In the misty and rain-soaked forests of southwestern BC, there lives a regal but secretive animal, the largest of its species, and the mature males carry truly impressive headgear.
Roosevelt elk, named after President Theodore Roosevelt, have a patchy distribution in the temperate rainforests from southeast Alaska to northern California. In BC, they can be found on Vancouver Island, the Sunshine Coast and the west slopes of the Coast Mountains, as well as in several tributary drainages north of the Fraser River.
North American elk are the second largest member of the deer family after moose. They have a robust body on long, slender legs. Bulls can weigh 300 to 500 kilograms and cows about two-thirds that size. Both sexes have similar pelage: a dark brown head and neck; a lighter, grey-brown body; and a distinct, creamy-white rump patch. Only bulls grow antlers, ranging in size from spikes on yearlings, to the large, branched racks of older animals. At maturity, elk antlers consist of a heavy, cylindrical main beam, sweeping up and back from the skull, with six or more well-spaced pointed tines projecting at right angles, and usually forward, from the main beam. The antler set from a big bull elk is a grand trophy.
Elk are relative newcomers to North America, although the fossil history goes back a million years to the dry hills of southwestern Asia. During the ice ages, the most recent of which receded only about 10,000 years ago, a broad isthmus of grassland connected Asia and North America where the shallow Bering Sea is now. Asian elk found a toehold in the ice-free areas of Alaska and expanded their range in North America as the continental glaciers melted. Dense, coniferous forests gradually came to dominate the landscape of Alaska and Alaskan elk disappeared. Further south, though, elk eventually colonized much of the rest of the continent.
At one time, there were six subspecies of elk in North America. Two are now basically extinct: eastern elk, which were found in Ontario, Quebec and eastern USA, and Merriam’s elk, which was restricted to the mountains of Arizona and northern Mexico. California’s Tule elk are not extinct, but they are no longer widely distributed in that state. Manitoba elk were once found in large numbers on the Great Plains from Saskatchewan to Texas, but they now thrive only in pockets within their former Canadian range.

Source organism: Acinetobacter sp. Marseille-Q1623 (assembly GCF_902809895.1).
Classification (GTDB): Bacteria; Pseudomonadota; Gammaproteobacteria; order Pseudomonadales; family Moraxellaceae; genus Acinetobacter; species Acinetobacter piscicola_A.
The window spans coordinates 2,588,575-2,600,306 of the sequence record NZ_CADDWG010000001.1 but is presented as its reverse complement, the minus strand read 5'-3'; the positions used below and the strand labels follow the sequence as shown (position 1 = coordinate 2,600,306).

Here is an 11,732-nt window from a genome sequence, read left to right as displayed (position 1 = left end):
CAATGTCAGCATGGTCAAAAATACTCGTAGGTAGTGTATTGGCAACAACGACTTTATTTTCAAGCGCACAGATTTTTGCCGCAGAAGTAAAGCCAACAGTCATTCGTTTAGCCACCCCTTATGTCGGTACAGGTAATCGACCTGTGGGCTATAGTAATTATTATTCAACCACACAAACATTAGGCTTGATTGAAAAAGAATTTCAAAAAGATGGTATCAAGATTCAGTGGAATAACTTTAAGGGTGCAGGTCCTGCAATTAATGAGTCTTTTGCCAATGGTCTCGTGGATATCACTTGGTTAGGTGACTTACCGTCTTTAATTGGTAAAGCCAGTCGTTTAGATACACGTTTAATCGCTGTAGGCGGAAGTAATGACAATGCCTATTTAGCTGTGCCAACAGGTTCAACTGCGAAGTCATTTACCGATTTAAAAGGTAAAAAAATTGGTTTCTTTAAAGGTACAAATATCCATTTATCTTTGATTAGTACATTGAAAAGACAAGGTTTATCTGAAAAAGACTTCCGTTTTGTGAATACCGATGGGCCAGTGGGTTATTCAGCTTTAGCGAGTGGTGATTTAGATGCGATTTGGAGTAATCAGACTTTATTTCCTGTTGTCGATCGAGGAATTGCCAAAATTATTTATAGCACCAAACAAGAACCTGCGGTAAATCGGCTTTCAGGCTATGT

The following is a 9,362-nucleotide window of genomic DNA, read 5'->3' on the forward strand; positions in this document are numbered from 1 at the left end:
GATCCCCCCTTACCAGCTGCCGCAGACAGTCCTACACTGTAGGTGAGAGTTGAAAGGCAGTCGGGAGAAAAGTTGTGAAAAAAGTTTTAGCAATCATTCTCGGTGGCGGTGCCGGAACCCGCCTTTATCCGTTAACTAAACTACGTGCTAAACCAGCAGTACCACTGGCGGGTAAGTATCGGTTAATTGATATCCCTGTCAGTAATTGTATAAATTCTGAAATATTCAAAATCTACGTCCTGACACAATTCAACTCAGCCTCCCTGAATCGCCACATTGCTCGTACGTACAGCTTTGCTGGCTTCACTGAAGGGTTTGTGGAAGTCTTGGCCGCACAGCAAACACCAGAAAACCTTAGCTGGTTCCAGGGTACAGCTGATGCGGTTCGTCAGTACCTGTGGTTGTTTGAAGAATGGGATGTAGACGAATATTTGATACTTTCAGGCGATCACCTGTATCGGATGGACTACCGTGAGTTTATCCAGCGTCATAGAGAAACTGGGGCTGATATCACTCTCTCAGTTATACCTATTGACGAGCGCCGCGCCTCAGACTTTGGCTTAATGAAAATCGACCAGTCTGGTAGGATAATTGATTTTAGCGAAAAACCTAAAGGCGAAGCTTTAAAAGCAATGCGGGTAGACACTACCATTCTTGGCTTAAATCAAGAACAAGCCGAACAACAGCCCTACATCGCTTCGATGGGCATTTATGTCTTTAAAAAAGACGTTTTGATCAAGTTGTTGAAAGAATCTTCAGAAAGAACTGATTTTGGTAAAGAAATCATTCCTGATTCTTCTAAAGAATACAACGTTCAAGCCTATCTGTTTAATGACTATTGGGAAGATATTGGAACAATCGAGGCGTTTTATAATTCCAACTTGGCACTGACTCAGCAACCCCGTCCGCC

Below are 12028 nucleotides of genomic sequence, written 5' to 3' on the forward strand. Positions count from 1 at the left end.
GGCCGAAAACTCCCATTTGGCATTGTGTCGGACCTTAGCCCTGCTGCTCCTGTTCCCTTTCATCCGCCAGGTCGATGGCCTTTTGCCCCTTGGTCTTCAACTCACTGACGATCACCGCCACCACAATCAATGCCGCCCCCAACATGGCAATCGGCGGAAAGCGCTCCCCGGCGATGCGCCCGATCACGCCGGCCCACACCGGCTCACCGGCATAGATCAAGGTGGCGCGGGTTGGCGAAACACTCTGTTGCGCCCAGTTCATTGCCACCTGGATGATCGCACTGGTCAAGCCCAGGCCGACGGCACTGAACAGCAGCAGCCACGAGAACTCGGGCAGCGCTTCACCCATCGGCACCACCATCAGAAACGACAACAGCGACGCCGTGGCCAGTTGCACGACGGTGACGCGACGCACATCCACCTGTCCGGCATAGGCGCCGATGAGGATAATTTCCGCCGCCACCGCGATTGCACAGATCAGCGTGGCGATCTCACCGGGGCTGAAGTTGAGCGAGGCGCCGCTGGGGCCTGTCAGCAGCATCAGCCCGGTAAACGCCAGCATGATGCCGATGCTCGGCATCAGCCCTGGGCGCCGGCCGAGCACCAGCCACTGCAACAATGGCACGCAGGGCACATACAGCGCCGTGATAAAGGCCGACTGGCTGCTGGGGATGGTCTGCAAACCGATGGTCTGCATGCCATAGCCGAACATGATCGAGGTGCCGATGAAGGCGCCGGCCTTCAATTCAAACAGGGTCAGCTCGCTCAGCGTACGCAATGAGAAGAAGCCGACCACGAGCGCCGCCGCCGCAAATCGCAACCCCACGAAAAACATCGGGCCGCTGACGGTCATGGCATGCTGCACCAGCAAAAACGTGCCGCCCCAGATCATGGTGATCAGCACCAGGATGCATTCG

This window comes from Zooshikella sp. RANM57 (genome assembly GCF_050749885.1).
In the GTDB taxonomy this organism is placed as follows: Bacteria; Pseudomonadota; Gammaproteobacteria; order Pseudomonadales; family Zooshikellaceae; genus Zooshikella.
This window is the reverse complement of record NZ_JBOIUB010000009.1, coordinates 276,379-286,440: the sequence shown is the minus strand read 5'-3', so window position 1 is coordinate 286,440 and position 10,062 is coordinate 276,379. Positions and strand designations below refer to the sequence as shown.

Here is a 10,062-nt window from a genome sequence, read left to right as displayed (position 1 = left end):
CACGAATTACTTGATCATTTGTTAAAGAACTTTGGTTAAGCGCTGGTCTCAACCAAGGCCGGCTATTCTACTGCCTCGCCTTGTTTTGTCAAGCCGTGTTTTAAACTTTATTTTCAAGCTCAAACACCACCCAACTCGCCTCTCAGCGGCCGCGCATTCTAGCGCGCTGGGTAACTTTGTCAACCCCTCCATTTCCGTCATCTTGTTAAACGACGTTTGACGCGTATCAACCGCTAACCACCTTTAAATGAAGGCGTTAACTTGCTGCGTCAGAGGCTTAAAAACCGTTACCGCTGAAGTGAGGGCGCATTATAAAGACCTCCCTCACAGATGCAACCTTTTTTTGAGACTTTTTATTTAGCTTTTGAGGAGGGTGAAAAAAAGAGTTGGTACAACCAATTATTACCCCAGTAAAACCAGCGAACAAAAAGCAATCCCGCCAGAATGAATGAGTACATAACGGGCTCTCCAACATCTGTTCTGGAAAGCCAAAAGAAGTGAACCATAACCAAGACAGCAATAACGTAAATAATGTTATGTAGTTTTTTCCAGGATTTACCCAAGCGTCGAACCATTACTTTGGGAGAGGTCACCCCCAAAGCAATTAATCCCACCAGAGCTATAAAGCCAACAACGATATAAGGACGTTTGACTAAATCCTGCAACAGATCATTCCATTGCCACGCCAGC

Healthy populations of Roosevelt elk still inhabit the coastal mountains and forests of western North America. However, Rocky Mountain elk are by far the most successful of the original six subspecies and are still found in very good numbers from northern BC south to Colorado. Roosevelt elk are the largest surviving subspecies of elk in body size, although Rocky Mountain elk bulls may grow larger antlers.
Roosevelt elk have smaller home ranges and prefer denser cover than do other elk subspecies. They behave a bit like white-tailed deer, staying close to cover and becoming extra wary, withdrawing to even thicker cover if pressured by hunters or other human activity.
The preferred habitat of Roosevelt elk in BC is limited to west of the Coast Mountains and they likely never were really common in this province. By the mid 1900s, though, overhunting and habitat loss had reduced even those numbers, until they were basically found only in dispersed pockets on Vancouver Island. However, starting 1978, a series of translocations expanded their range on the Island and established new elk herds on parts of the Sunshine Coast. The translocations to the mainland have been very successful, to the point that some have become the source herds for further releases elsewhere in the Lower Mainland Region. Almost 1,000 Roosevelt elk have been moved to new homes and the provincial population is now estimated at 7,000. Elk are now found the upper valleys of the major rivers north of the Fraser, from Squamish River to Harrison Lake. Their numbers are trending up and they are now colonizing new areas on their own. The best elk numbers are in the more remote areas, away from road access and the accompanying negative human activity.
Recovering Roosevelt elk populations in BC is a good-news wildlife management story. Although their population is lower, and their range is smaller and more fragmented than historically, many misty mountain slopes and rugged coastal valleys are again home to this majestic big game animal.
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